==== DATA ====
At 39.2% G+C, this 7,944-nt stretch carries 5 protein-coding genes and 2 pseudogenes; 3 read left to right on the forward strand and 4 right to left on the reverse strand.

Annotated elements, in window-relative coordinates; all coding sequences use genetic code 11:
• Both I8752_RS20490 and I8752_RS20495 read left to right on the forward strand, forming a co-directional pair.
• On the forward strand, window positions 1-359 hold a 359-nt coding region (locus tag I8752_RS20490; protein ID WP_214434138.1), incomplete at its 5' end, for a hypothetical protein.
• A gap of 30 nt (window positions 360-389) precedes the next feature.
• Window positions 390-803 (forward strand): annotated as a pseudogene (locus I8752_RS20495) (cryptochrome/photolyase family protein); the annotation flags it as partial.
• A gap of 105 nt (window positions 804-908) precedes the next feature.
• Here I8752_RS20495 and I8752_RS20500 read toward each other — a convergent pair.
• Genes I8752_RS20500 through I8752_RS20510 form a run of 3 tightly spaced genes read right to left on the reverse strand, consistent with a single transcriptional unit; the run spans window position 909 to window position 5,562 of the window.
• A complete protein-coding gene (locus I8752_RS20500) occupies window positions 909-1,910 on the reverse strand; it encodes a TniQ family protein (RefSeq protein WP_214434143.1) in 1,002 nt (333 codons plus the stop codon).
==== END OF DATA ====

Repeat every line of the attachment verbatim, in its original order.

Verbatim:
At 39.2% G+C, this 7,944-nt stretch carries 5 protein-coding genes and 2 pseudogenes; 3 read left to right on the forward strand and 4 right to left on the reverse strand.

Annotated elements, in window-relative coordinates; all coding sequences use genetic code 11:
• Both I8752_RS20490 and I8752_RS20495 read left to right on the forward strand, forming a co-directional pair.
• On the forward strand, window positions 1-359 hold a 359-nt coding region (locus tag I8752_RS20490; protein ID WP_214434138.1), incomplete at its 5' end, for a hypothetical protein.
• A gap of 30 nt (window positions 360-389) precedes the next feature.
• Window positions 390-803 (forward strand): annotated as a pseudogene (locus I8752_RS20495) (cryptochrome/photolyase family protein); the annotation flags it as partial.
• A gap of 105 nt (window positions 804-908) precedes the next feature.
• Here I8752_RS20495 and I8752_RS20500 read toward each other — a convergent pair.
• Genes I8752_RS20500 through I8752_RS20510 form a run of 3 tightly spaced genes read right to left on the reverse strand, consistent with a single transcriptional unit; the run spans window position 909 to window position 5,562 of the window.
• A complete protein-coding gene (locus I8752_RS20500) occupies window positions 909-1,910 on the reverse strand; it encodes a TniQ family protein (RefSeq protein WP_214434143.1) in 1,002 nt (333 codons plus the stop codon).